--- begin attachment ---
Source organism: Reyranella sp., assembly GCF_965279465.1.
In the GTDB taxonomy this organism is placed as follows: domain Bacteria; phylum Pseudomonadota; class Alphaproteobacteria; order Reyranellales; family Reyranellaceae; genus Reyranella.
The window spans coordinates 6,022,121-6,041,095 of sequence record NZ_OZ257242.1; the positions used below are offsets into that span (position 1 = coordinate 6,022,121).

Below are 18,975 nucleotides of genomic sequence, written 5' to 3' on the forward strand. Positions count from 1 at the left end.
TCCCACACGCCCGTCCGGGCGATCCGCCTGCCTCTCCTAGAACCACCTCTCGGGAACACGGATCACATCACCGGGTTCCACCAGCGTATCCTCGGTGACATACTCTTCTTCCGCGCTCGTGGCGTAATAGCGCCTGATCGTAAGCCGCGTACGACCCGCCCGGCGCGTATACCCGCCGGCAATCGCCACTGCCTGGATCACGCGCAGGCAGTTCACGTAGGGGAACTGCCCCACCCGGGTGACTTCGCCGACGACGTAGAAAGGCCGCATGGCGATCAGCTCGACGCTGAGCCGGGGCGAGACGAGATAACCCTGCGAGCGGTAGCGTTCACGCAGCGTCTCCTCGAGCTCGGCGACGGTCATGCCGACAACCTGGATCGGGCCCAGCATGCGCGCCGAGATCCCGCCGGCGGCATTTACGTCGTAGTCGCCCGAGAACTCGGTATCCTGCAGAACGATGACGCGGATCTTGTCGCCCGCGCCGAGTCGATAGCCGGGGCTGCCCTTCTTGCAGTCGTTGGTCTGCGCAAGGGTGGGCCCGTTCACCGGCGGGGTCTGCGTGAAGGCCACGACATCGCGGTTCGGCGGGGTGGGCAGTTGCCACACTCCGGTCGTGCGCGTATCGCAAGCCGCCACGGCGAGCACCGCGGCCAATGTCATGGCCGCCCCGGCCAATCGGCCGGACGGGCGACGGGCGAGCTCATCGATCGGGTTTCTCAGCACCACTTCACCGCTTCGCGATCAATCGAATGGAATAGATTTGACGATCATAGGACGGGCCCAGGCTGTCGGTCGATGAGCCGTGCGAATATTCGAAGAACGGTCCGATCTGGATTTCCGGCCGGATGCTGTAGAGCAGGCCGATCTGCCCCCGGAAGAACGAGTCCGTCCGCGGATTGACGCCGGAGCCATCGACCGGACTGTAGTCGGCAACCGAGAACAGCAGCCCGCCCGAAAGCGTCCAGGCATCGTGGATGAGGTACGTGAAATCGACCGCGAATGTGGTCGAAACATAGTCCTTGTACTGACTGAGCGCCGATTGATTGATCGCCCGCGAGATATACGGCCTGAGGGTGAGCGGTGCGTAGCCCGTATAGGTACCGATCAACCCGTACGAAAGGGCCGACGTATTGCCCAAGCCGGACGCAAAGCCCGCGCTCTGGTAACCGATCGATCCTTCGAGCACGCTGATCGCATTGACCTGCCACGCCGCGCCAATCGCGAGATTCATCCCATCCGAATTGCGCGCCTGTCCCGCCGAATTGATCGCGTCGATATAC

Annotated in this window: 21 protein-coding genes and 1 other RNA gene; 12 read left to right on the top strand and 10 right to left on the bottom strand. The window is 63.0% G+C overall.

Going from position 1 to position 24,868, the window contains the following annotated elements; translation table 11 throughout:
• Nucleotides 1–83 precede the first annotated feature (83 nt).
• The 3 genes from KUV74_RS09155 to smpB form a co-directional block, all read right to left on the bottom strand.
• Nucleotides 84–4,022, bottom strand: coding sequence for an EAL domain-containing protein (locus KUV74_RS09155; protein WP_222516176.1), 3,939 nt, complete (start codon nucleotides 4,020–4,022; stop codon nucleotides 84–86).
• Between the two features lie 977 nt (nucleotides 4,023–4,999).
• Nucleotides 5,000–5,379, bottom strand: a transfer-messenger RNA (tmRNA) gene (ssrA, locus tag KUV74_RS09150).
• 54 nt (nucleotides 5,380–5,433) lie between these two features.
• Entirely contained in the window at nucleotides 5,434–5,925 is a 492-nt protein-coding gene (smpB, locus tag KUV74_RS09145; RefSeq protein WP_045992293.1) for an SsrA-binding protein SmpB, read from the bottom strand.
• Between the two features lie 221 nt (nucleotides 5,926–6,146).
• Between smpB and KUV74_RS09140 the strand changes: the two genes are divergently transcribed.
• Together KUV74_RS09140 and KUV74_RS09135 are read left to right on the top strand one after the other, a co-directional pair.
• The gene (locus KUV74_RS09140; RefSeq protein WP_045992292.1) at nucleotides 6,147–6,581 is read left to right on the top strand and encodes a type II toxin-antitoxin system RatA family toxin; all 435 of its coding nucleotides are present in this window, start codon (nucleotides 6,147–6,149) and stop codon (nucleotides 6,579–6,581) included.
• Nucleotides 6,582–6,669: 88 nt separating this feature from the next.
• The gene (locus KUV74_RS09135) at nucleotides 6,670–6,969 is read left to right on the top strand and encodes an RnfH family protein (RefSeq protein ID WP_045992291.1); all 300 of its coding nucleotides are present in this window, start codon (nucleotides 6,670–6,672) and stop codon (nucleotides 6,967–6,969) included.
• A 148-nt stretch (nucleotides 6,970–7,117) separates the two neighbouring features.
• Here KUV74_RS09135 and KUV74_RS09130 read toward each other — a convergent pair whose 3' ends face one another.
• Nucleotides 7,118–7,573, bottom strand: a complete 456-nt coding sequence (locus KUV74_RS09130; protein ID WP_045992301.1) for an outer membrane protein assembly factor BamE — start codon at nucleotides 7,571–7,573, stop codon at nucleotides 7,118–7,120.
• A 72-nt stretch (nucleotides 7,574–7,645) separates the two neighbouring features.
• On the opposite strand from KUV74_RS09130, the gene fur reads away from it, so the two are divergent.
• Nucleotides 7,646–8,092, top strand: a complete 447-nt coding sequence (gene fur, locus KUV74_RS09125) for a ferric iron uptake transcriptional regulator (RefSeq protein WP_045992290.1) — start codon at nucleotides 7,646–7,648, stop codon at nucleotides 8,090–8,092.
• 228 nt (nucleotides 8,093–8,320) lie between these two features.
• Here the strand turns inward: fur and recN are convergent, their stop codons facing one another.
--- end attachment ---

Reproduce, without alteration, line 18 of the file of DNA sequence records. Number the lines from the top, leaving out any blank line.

• The gene (locus KUV74_RS09140; RefSeq protein WP_045992292.1) at nucleotides 6,147–6,581 is read left to right on the top strand and encodes a type II toxin-antitoxin system RatA family toxin; all 435 of its coding nucleotides are present in this window, start codon (nucleotides 6,147–6,149) and stop codon (nucleotides 6,579–6,581) included.